2. Women: the great absent in Jewish music research


The sexual segregation of women’s voices and the inability of their majority to read written texts excluded them from active participation in the institutionalized rituals of Judaism. These rituals constitute the bulk of social contexts where music was performed in a traditional Jewish community.

Musicology perpetuated this segregation by treating separately women and men’s repertoires on the basis of a series of dichotomies based on the language of the texts of the songs (Hebrew for men/vernacular Jewish languages for women); contexts of performance (year cycle for men/ life cycle for women) and style (recitative, cantillation, "great" music traditions for men / folk songs, "small" music traditions for women). When the oral component of Jewish music was recognized as a vital source and started to be documented since the late nineteenth century, the carriers of this lore, women, were practically absent from the scholarly discourse.

The most influential text on Jewish music to date (Idelsohn 1929) limits its treatment of women to four or so [!] sentences: 1) "participation of women in the [Second] Temple choir is nowhere traceable"; 2) "women are excluded from participation in religious music"; 3) "[Yemenite] Women are excluded from dancing; the festivities take place among groups of men alone"; 4) "[Eastern European Jewish] women were generally kept at home, excluded from instruction in Hebrew lore. They received their religious and ethical education from their mothers and from books in Yiddish, and awaited the ideal marriage to men well versed in the Torah but utterly unprepared and ignorant of worldly matters. The bride knew that in most cases she would be doomed to help her husband earn a living... All these bitter experiences of life struck the Jewish woman primarily, and found utterance in her song... These songs are in a pathetic style and in a desperate sadness" (Idelsohn 1929: 16, 27, 370 and 394-395 respectively). A Jewish woman in Idelsohn’s eyes is a subordinated subject, and her song a passive expression of this subordination. Evidently Idelsohn was projecting in these sentences a perception originating in his own Eastern European society. Moreover, in his brief exposition of Judeo-Spanish songs, Idelsohn (1929:376-8) does not mention that these were actually transmitted by women. Apparently Idelsohn compiled these musical "objects" of the Sephardi tradition from secondary sources and one wonders if he ever interviewed Sephardi women (cf. Katz 1972-5).


Idelsohn’s observations quoted above reappear in a recently published introduction to Jewish music (Shiloah 1992:178-180). Shiloah adds to the discussion the notion of "antiquity" of Jewish women’s songs due to their "archaic nature", a concept which he borrows from Béla Bartók and Edith Gerson-Kiwi. Furthermore, he presents a list of "traits" characteristic of women’s songs in all Jewish societies. For example: women's songs are orally transmitted and thus lack the characteristics of written songs "that conform to metrical and aesthetic rules which the men’s songs possess" (Shiloah 1992:179). Women’s repertoires are, according to this view, more conservative and simpler than those of men.

Such dichotomies on the basis of gender are more a reflection of inherited scholarly traditions, rather than an unbiased observation of the Jewish music traditions. Needless to say, the music of Jewish men’s songs are orally transmitted too and some songs of Sephardi women conforms to the metrical schemes and "aesthetic rules" of artistic poetry.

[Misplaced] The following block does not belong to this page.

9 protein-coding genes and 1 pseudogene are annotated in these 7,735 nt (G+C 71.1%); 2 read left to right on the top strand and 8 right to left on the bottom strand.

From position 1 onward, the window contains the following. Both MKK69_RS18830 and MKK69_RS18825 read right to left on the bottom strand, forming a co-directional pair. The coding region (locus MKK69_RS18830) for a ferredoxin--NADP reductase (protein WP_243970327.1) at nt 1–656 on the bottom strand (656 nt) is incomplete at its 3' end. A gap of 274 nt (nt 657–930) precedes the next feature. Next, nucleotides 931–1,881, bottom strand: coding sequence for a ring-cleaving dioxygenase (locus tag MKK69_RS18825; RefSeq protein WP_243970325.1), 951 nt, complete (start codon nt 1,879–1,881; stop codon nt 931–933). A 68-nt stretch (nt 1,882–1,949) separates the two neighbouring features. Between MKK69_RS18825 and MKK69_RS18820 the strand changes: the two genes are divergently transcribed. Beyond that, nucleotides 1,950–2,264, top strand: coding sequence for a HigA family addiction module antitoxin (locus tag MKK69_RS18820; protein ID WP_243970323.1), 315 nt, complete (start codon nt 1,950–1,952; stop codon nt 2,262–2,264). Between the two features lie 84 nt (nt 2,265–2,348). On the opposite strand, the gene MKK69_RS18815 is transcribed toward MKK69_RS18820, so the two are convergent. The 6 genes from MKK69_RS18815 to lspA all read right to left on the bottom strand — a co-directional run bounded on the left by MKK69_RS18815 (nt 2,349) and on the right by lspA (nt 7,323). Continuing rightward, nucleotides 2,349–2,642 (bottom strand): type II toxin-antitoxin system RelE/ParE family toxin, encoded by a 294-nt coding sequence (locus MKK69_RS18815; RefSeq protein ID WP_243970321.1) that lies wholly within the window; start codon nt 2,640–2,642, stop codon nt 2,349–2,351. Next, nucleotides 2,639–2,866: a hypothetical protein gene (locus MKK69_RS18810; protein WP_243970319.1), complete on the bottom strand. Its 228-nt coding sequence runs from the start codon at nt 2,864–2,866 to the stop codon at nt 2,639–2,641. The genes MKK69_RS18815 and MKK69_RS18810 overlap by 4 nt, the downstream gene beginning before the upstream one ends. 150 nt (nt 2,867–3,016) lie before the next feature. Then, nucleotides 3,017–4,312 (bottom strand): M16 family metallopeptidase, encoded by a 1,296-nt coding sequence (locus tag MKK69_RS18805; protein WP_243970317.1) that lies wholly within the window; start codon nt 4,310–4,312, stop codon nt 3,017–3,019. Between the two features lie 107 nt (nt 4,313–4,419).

Women are also absent from the literary research on the Sephardi song around the Mediterranean. For example, a recent scholarly edition of Judeo-Spanish oral literature (Díaz-Mas 1994) discusses this repertoire in all its aspects without mentioning the word "women", not even in the discussion of the context of performance of the songs. One can only argue that a scholarly tradition of deep philological roots which bluntly avoids the "transmitter" agent in favor of the "transmitted" object is speaking here. As Sacks (1989:99) had already argued, scholars address Jewish women’s lore and material culture as if these "do not embody expressions of gendered power, but are simply interesting artifacts in their own right".

Only recently was the issue of gender considered in depth in the scholarship of Jewish music (see Cohen 1987; Koskoff 1987b; Weich Shahak 1997b:15-16). Still, most studies of Jewish music and gender focus, as gender studies of other music cultures do, only "on the description of male and female domains, styles, and performance types" (Herndon 1990:26). A deeper analysis, one which considers biology and culture, is still needed.

In relation to Sephardi female singers, we should notice the recent studies by J. Cohen (1995; 1997) on the development of new strategies and contexts for the performance and transmission by women of the traditional song in Ladino in the twentieth century. Cohen, who also treated the role of women as musicians in medieval Spain (Cohen 1980), examines the transformation of women’s roles by means of a typology which categorizes female singers according to their social position within the contemporary Sephardi community: tradition bearers, inside performers, outside performers. This examination yields new insights on the expanding contexts of performance by Sephardi women in the twentieth century, including field work, live concerts, radio and television broadcasts and commercial recordings. Sephardi female singers also assume new roles as music educators and, sometimes, as counselors to scholars.

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